I found these adult and immature leaf-footed bugs congregating on a tasty thistle in a local park. The bright orange coloration of the nymphs warns predators that they might not enjoy the taste of the little guys. The adult bugs have another defense. Like stinkbugs, they have two thoracic scent glands, and can put out quite a strong, sickly sweet odor when disturbed.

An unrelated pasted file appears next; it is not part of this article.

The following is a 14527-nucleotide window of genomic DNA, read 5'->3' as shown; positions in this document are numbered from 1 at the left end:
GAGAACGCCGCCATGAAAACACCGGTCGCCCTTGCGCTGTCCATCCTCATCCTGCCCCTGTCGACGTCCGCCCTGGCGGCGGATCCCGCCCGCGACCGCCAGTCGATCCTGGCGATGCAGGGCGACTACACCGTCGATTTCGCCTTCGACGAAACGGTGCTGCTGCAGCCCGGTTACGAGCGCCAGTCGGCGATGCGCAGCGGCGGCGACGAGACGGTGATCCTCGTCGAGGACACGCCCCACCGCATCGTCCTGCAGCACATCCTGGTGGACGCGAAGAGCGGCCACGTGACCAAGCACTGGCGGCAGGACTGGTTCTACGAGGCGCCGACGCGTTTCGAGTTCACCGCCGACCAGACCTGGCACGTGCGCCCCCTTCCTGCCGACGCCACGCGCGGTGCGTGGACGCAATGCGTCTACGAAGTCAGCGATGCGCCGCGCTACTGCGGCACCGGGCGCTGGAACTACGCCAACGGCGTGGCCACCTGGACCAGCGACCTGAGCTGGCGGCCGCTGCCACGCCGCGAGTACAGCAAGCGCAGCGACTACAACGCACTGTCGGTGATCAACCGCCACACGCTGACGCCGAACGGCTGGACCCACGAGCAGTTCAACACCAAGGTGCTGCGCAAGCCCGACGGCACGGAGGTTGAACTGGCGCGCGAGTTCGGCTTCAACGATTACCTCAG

Leaf-footed bugs belong to the family Coreidae. As you might guess, they take their common name from the leaf-like extensions on their hind tibiae. This family also includes members without such ornaments, collectively referred to as squash bugs. Leaf-footed bugs are ‘true bugs’ in the order Hemiptera and suborder Heteroptera. Like other hemipterans, they have sucking mouthparts, which coreids use exclusively for feeding on plant fluids. Adults in this group range in size from fairly small (1-2 cm) to some of the largest terrestrial bugs (over 1 inch), and can be quite impressive.